(The sequence of voting questions is based on those found in Preconception in Mechanics.)


NGSS Science and Engineering Practince #6: Constructing Explanations

Day 26: What Causes Gravity?

College-Prep Physics: Even though we now have a mathematical relationship between mass and weight, we still don’t know what causes Earth’s gravitational pull. So first, we took a short survey:
Download a copy here: GRAVITY Survey 2015

Then we went through each of the four claims in survey question 4 and did a testing experiment for each claim.


CLAIM #1: Earth’s Magnetism


CLAIM #2: Earth ‘s Rotation


CLAIM #3: Air Pressure


CLAIM #4: Earth’s Mass

We also compared characteristics of different planets using a table of planetary data.

This sequence of claims and questioning is based off one found in Preconceptions in Mechanics. On Tuesday, we’ll discuss the relative strengths of the gravitational pulls that 2 masses exert on each other.


NGSS Science and Engineering Practice #6. Constructing Explanations 

Day 22: Mass, Weight, and Volume

College-Prep Physics: In the past, I never spent much time on this, since students had gone through these terms every year since middle school. I usually asked for definitions of mass and weight just before starting the traditional mass/weight lab, and left it at that.

This year, I asked each group to define mass, weight, and volume on a whiteboard. I collected their ideas:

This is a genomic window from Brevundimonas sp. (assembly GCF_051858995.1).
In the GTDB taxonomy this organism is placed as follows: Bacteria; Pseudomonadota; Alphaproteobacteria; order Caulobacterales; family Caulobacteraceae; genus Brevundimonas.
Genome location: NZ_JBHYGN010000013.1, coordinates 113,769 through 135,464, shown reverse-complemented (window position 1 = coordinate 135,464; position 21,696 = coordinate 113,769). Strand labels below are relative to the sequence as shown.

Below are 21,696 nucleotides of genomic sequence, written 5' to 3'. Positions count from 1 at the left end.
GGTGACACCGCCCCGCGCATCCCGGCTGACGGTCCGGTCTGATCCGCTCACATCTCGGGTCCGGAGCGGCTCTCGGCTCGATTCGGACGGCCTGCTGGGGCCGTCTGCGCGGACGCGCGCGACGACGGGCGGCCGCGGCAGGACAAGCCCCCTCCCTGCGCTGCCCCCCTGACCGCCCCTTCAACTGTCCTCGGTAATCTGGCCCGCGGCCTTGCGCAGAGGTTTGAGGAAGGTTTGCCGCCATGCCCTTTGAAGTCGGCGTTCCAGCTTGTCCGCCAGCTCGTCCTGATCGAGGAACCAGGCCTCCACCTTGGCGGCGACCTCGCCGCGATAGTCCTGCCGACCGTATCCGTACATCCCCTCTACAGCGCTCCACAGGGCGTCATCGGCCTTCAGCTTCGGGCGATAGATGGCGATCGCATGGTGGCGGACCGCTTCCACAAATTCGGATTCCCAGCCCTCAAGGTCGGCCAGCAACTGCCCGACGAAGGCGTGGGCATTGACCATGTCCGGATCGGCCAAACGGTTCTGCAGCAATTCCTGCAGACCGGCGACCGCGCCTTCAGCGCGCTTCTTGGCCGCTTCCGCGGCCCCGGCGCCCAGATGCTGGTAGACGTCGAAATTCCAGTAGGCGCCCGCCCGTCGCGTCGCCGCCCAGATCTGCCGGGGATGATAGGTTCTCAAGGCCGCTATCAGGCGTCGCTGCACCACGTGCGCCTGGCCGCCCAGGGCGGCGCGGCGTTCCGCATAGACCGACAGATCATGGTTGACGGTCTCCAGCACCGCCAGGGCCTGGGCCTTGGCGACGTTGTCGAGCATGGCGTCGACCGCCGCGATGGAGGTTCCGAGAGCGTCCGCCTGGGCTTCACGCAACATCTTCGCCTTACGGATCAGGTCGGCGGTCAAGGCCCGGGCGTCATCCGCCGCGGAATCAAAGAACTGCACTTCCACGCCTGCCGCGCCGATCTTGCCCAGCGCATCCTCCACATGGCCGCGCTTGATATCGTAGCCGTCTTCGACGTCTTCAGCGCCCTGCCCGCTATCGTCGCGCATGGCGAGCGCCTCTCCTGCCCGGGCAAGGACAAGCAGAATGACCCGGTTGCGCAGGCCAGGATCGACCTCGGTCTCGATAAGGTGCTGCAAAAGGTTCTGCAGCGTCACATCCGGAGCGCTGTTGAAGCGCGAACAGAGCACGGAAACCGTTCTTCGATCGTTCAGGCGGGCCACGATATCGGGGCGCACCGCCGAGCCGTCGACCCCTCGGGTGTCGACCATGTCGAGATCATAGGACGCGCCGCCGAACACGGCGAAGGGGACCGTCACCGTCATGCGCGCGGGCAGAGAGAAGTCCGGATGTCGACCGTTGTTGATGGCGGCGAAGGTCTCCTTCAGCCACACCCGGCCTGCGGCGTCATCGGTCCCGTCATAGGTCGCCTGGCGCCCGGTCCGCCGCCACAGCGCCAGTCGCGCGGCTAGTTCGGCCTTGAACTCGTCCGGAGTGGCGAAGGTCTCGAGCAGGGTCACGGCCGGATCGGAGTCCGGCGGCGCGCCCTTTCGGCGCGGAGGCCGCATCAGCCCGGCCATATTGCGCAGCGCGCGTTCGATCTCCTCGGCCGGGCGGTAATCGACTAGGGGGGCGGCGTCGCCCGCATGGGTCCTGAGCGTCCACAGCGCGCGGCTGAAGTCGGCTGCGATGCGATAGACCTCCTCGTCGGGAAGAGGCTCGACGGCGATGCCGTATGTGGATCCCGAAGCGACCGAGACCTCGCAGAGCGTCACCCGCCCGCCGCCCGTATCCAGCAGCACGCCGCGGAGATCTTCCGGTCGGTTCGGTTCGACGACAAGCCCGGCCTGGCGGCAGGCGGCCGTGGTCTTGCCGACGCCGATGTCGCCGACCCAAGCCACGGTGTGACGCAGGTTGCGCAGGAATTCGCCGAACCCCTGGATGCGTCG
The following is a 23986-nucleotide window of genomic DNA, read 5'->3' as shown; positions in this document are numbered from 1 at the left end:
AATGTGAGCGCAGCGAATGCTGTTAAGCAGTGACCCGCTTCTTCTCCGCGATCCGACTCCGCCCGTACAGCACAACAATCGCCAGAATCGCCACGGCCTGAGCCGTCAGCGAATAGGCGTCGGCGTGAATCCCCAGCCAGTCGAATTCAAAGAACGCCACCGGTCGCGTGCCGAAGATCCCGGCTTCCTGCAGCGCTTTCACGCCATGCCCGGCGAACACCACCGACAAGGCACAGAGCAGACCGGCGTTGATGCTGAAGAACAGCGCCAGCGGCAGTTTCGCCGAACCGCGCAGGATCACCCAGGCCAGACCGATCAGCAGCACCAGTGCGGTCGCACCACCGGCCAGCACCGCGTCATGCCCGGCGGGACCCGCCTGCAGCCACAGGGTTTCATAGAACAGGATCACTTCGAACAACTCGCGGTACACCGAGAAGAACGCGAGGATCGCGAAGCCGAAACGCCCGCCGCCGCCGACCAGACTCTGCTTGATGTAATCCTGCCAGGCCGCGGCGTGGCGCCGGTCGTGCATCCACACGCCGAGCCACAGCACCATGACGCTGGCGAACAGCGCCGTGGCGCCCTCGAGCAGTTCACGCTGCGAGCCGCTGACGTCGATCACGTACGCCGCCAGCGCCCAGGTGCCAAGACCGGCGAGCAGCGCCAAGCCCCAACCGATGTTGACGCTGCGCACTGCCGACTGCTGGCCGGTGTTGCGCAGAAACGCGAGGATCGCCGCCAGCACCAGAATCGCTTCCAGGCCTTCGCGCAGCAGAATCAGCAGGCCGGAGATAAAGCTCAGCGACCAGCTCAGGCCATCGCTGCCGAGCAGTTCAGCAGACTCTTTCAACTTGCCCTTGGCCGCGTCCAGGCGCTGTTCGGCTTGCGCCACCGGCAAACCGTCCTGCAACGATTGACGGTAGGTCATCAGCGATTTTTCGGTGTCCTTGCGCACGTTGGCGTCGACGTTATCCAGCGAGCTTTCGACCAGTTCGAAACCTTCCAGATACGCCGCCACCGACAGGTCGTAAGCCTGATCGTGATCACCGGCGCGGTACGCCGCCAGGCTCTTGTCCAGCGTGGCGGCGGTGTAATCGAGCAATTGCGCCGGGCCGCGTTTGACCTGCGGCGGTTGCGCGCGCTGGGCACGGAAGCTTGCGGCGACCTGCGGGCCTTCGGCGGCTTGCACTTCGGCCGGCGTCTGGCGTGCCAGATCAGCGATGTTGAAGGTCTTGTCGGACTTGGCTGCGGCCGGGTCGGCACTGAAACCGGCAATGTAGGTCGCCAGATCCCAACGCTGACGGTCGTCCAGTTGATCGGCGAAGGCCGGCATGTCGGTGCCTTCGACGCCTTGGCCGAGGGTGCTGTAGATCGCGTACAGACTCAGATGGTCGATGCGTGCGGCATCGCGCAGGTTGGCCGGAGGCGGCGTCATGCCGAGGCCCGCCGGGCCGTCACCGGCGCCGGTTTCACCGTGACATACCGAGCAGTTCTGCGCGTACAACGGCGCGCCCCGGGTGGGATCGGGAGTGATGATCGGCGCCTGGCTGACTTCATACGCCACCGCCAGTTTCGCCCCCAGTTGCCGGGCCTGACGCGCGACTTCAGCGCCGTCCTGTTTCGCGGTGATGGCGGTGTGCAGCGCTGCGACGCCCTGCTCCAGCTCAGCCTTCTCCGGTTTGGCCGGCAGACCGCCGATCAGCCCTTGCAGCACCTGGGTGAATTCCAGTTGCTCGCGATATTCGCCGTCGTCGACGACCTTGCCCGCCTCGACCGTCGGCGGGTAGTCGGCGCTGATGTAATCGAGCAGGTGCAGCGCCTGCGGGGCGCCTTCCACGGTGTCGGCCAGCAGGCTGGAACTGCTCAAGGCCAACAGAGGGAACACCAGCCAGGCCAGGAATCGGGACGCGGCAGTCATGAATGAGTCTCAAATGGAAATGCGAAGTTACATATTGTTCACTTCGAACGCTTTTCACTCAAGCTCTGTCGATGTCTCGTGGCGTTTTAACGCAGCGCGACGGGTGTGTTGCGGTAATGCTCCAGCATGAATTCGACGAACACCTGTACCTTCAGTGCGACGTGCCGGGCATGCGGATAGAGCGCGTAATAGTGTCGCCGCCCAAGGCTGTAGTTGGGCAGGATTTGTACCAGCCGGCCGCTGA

Then I brought out these 5 objects (that’s a block of wood on the moon, by the way):


And asked them put the objects into groups: which ones had the same mass? the same weight? the same volume?

They made the obvious groupings:

  • the wood block, the foam block, and the wood block on moon all had the same volume
  • the wood block and the wood block on the moon had the same mass

Lots of good conversation happened between the students. Then, to check their predictions, I brought out the double pan balance and the spring scale. We talked about what each instrument measures and how it works.

Kids were quite surprised when they saw the wood block and the “silver metal” balanced:


There is something visually striking about watching it balance — more memorable than just massing both items on an electronic or triple-beam balance. They were also equally surprised when the foam block and the “black metal” balanced:


I  asked students to draw particle diagrams to show what the molecular structure might look like to produce this outcome of different volumes with the same mass. Then we went back and refined our original definitions of mass, weight, and volume.

NGSS Science and Engineering Practice #6: Constructing Explanations





Day 16: Relative Motion


College-Prep Physics: This year I decided to bring relative motion into my curriculum. It’s a unit in Preconceptions in Mechanics, a book I used a lot last year for introducing different types of forces. My hope is that vector addition of velocities (which can be easily demonstrated, see below) will help some kids understand that vector addition of forces act the same way.

I modified the lesson cycle from the Preconceptions in Mechanics, Unit 2 Day 1 Lesson.

I started off the lesson showing the first 15 seconds of of this Japanese video in which a baseball is shot at 100 km/hr out of the back of a truck moving in the opposite direction at 100 km/hr (you could even do the first 3 minutes if you’re evil):

They’re hooked. “What happens?”

Next, I handed out the voting sheets. Here are the slides with my questions for each stage of the voting: